10 facts about jobs in the future
Lee Rainie, director of internet and technology research at Pew Research Center, presented these findings at the International Monetary Fund/World Bank’s Youth Dialogue and its program, “A World Without Work?” The findings tie to several pieces of research at the Center, including reports on the state of American jobs, automation in everyday life, and the future of jobs training programs.
Shareable facts on Americans’ views and attitudes toward automation technologies
Key findings from a @pewresearch study of Americans’ views of and experiences with automation
Automation in Everyday Life
Although Americans expect certain positive outcomes from developments in automation, they are worried and concerned about the implications of these technologies for society as a whole.
The Future of Jobs and Jobs Training
As robots, automation and artificial intelligence perform more tasks and there is massive disruption of jobs, experts say a wider array of education and skills-building programs will be created to meet new demands.
Gig Work, Online Selling and Home Sharing
24% of Americans report earning money from the digital ‘platform economy’ in the past year. The extra income they make is a luxury for some, but a necessity for others.
Research in the Crowdsourcing Age, a Case Study
How scholars, companies and workers are using Mechanical Turk, a ‘gig economy’ platform, for tasks computers can’t handle.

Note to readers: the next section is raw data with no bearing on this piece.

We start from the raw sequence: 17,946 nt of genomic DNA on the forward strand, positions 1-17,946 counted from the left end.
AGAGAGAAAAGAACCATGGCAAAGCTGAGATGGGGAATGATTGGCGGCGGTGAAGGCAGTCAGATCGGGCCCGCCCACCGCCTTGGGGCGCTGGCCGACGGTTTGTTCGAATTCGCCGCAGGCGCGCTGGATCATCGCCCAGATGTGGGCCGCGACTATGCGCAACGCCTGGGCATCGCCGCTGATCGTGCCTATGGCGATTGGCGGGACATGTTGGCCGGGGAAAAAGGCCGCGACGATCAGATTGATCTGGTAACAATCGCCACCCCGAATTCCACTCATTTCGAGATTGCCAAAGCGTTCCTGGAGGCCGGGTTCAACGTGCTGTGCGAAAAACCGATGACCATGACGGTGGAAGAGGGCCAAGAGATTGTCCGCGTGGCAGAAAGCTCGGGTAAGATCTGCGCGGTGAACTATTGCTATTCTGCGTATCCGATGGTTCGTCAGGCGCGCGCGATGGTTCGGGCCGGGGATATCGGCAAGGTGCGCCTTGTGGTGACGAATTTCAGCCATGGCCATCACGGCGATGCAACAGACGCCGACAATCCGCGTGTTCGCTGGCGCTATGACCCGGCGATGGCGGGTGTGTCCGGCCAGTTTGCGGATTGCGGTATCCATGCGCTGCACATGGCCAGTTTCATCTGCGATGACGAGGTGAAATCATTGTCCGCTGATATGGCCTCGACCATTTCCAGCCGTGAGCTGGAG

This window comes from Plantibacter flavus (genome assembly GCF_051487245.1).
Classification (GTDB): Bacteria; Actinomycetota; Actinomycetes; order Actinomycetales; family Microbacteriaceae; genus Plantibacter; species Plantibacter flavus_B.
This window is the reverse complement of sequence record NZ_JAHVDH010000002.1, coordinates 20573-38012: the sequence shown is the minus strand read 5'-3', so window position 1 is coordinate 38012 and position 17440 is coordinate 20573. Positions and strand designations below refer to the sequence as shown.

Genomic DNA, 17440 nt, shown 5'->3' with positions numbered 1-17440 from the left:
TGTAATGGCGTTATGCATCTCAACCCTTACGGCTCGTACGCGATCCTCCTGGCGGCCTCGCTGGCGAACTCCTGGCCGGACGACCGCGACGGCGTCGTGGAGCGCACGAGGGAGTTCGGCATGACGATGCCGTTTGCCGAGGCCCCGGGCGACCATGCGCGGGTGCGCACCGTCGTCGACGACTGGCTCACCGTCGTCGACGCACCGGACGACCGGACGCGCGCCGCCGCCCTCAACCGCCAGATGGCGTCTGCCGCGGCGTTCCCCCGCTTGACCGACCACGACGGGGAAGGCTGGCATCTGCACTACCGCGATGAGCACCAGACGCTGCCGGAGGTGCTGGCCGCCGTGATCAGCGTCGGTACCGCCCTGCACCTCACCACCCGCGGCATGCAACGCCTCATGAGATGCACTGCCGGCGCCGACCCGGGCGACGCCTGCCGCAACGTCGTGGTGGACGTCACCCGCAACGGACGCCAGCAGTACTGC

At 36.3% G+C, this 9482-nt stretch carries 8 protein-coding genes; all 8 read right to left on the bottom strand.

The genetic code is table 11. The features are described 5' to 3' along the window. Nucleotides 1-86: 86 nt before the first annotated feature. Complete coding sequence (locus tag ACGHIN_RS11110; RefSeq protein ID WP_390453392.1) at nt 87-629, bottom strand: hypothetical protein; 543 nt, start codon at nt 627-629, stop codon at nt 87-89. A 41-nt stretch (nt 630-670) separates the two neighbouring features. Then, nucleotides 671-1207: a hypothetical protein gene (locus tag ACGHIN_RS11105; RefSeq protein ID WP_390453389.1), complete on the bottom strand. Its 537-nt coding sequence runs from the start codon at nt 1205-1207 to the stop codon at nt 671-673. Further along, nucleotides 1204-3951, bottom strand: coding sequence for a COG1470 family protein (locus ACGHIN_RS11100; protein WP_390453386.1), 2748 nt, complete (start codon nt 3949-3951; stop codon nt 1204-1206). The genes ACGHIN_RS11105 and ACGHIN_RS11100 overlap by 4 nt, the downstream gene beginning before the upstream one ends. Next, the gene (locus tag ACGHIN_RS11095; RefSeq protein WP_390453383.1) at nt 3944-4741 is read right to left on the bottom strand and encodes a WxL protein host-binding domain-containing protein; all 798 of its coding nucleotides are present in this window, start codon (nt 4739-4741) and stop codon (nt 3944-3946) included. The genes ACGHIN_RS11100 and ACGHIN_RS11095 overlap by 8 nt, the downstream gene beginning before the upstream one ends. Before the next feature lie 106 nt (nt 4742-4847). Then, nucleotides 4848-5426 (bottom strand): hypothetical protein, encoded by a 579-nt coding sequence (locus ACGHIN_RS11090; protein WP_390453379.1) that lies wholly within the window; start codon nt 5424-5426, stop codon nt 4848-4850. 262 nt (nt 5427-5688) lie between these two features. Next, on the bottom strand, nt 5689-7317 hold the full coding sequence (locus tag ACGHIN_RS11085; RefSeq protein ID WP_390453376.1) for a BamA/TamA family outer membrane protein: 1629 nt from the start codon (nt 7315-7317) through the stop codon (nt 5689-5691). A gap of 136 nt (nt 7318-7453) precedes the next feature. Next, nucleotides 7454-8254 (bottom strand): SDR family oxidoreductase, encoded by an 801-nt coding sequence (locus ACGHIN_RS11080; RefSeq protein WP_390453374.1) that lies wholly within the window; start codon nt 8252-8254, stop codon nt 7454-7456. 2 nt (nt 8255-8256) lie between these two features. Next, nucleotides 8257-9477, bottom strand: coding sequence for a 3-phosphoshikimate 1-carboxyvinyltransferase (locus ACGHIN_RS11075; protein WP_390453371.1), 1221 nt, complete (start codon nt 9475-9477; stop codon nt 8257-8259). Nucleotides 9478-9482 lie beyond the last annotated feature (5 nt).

Social Media and the Workplace
Workers turn to social media for a range of reasons while at work, with taking a mental break and connecting with friends and family being among the most common.
Shared, Collaborative and On Demand: The New Digital Economy
The sharing economy and on-demand services are weaving their way into the lives of many Americans, raising difficult issues around jobs, regulation and the potential emergence of a new digital divide.
Public Predictions for the Future of Workforce Automation
A majority of Americans predict that within 50 years, robots and computers will do much of the work currently done by humans, but few expect their own jobs to experience substantial impacts.
Job Seeking is Going Mobile
More Americans are using their smartphones during their job search, whether to look up information about a job, create a resume or cover letter, or fill out a job application.